With Android L and iOS 8, is Ubuntu Phone OS Too Late to the Party?

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The party has begun. Everyone has arrived. The good ones, the bad ones, the pretty ones and the not-so-pretty ones are already here. Except for one. Yes, and it is the most promising one too. Android and iOS both have reached a level of maturity that has given them a huge stronghold over the mobile OS market space. Both of them have been for years, have millions of apps, and have a formidable presence that has managed to ward of competition even from big companies like Microsoft.

This battlefield for mobile operating systems is so heated up that even Samsung, who is one of the biggest mobile device makers in the world is having a hard time catching up with the latest trends. From flat design trend to perks for low-spec devices, both iOS and Android have conquered some of the major challenges that come in the way of making a great mobile operating system.

Ubuntu Phone OS, which has been in the factory for quite a while -- perhaps much longer than expected -- has thrown itself against what is perhaps one of the biggest challenges Canonical has ever faced: Battling Android and iOS. For a mobile OS that is just starting out, it is like a small fish jumping into an ocean full of sharks. The biggest question both Canonical and its fans are facing is that: Is Ubuntu Phone OS too late for the party? We've got some catching up to do.

Microsoft's attempts with the Windows Phone OS have not been as successful as they wanted to. Despite offering more than 240,000 in the Windows Phone store, they have run against a brick wall: The number is not enough. According to the site Appbrain, the Google Play store has as many as 1,313,357 apps. Those numbers for a phone operating system that is still in development definitely seem daunting.

Convergence May Be a Way Out

Microsoft knows about this dearth of apps. They are offering incentives to developers, running all sorts of campaigns, and trying pretty much they can to help developers switch over to the dark side. But one of Microsoft's future products that could potentially fix this problem forever is Windows 9. According to Satya Nadella, the CEO of Microsoft, the next version of Windows will run the same apps across mobile, desktops, and tablets. This strategy also provides a glimmer of hope for Canonical as they are basically aiming for the same thing: convergence. With the desktop, mobile, tablets, and TVs running the same app, Ubuntu could attract a lot of developers. Developers who don't have a lot of time on their hands will find it easier to just make one app that runs across all devices. Also, according to Canonical's website they are working at making Facebook, Twitter, Dropbox, Evernote and Amazon available at launch right away. If everything works as expected, Ubuntu might just get the traction it needs to creating a great app ecosystem.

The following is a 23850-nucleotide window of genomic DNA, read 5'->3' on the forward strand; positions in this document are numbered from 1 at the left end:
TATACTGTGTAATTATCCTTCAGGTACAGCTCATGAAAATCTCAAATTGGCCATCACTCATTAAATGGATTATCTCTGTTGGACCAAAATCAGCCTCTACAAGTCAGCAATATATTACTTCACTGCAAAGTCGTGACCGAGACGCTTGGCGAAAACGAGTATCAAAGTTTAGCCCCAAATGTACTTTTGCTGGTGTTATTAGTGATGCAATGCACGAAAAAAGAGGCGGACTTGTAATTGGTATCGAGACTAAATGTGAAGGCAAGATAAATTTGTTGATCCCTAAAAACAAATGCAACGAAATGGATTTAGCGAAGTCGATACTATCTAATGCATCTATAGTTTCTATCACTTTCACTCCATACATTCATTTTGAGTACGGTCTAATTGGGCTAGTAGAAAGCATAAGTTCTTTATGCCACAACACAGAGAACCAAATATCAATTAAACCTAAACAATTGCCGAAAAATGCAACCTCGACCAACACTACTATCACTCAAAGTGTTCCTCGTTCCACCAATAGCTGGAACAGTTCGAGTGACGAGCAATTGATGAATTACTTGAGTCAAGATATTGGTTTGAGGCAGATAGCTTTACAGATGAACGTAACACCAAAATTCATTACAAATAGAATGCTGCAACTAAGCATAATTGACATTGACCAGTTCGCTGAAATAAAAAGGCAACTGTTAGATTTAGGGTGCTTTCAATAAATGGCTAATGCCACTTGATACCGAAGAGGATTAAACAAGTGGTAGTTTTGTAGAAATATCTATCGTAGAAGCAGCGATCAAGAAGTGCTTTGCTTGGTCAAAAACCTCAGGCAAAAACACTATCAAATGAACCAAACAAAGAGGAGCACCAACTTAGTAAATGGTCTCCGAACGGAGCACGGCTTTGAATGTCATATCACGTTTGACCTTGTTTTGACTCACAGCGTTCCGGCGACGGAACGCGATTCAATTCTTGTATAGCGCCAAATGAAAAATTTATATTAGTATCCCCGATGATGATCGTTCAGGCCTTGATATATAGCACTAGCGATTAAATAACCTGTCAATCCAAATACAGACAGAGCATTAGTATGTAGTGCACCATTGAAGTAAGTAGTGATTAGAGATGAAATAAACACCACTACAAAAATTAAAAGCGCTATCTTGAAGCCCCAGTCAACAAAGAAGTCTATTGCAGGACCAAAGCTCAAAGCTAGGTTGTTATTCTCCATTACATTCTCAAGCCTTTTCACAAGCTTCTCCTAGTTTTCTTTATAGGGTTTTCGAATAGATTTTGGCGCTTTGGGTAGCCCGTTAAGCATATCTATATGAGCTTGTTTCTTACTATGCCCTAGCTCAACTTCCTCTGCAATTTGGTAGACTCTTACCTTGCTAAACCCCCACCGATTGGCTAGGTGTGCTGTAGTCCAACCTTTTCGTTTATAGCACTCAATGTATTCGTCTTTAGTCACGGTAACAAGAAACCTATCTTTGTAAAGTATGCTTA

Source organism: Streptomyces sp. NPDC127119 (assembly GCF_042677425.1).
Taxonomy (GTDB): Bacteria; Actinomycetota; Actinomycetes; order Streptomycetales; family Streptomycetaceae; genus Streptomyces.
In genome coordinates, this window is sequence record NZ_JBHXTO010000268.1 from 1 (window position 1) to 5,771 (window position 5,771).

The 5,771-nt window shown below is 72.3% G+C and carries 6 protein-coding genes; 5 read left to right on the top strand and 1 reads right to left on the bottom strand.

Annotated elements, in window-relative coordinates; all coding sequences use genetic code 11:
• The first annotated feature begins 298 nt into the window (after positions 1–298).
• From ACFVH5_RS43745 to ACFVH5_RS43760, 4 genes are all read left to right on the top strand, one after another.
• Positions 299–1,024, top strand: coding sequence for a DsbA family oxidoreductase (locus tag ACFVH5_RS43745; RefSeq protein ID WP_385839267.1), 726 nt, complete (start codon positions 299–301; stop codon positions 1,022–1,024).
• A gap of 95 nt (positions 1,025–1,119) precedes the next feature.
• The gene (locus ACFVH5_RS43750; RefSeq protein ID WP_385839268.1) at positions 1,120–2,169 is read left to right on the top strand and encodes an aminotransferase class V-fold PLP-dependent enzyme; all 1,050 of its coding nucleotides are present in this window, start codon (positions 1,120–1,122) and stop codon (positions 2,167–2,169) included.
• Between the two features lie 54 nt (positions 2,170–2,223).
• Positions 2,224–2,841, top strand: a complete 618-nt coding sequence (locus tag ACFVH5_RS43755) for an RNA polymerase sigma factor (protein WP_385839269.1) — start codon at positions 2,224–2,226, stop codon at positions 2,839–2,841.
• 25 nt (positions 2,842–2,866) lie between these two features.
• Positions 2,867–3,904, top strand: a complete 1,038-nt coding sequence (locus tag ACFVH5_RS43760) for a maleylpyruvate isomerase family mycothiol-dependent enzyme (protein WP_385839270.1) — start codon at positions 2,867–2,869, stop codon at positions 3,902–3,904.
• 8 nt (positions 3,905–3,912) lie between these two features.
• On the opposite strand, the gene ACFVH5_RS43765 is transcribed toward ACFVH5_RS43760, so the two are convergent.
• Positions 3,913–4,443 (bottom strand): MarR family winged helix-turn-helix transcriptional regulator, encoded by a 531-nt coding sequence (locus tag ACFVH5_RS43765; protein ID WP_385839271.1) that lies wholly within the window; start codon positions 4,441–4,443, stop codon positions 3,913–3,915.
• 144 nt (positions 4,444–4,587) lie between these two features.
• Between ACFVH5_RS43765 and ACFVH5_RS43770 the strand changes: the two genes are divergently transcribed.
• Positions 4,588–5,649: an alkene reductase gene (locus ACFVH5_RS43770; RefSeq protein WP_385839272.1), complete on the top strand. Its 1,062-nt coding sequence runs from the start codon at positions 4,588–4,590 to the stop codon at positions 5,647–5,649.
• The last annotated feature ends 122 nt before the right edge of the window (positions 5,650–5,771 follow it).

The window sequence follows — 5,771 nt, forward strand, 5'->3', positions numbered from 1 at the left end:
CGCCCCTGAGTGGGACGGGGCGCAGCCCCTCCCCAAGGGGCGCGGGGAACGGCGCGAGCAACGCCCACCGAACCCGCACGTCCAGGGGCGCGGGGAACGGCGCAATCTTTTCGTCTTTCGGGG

The Networking Game

Ubuntu's Carrier Advisory Group (CAG)  boasts of some really big names from the mobile network industry. There's Verizon, T-Mobile, and Vodafone who seem enthusiastic about Canonical's endeavors. The question remains whether this will ever return any productive results remains to be seen. But the CAG itself is another indication that all's not lost. Ubuntu seems to be offering perks to CAG members that Android or iOS don't. One of such perks is the ability to launch Ubuntu devices before non-members in local markets. All we can say is that the interest in Ubuntu OS seems substantial.

Making a Difference

Android and iOS are polished operating systems. Ubuntu phones must offer more and be a better alternative. They have to be low-priced, high on features, and should appeal to a wide audience. Maybe a multi-device package like a tablet + phone combo might lure new customers into the Ubuntu ecosystem. The best way for Ubuntu to showcase convergence is to offer discounted deals on purchase of multiple devices at ridiculously low prices. Also, in developing markets, Ubuntu can make a huge difference by offering package combos like a laptop and a tablet or a laptop and a phone, both at low prices. With Android and iOS at their zenith, convergence might be the only thing that will bring a well-deserved victory to Canonical.


Though Ubuntu's fight seems like a David vs. Goliath one, there is a big hope for Canonical if they get the convergence part handled before biggies like Apple and Android do. Also, the excitement among Ubuntu's longtime fans might just open up some room for another open-source operating system. If you are an Ubuntu user, just keep your fingers crossed. Exciting times are ahead.

Written by: Abhishek, a regular TechSource contributor and a long-time FOSS advocate.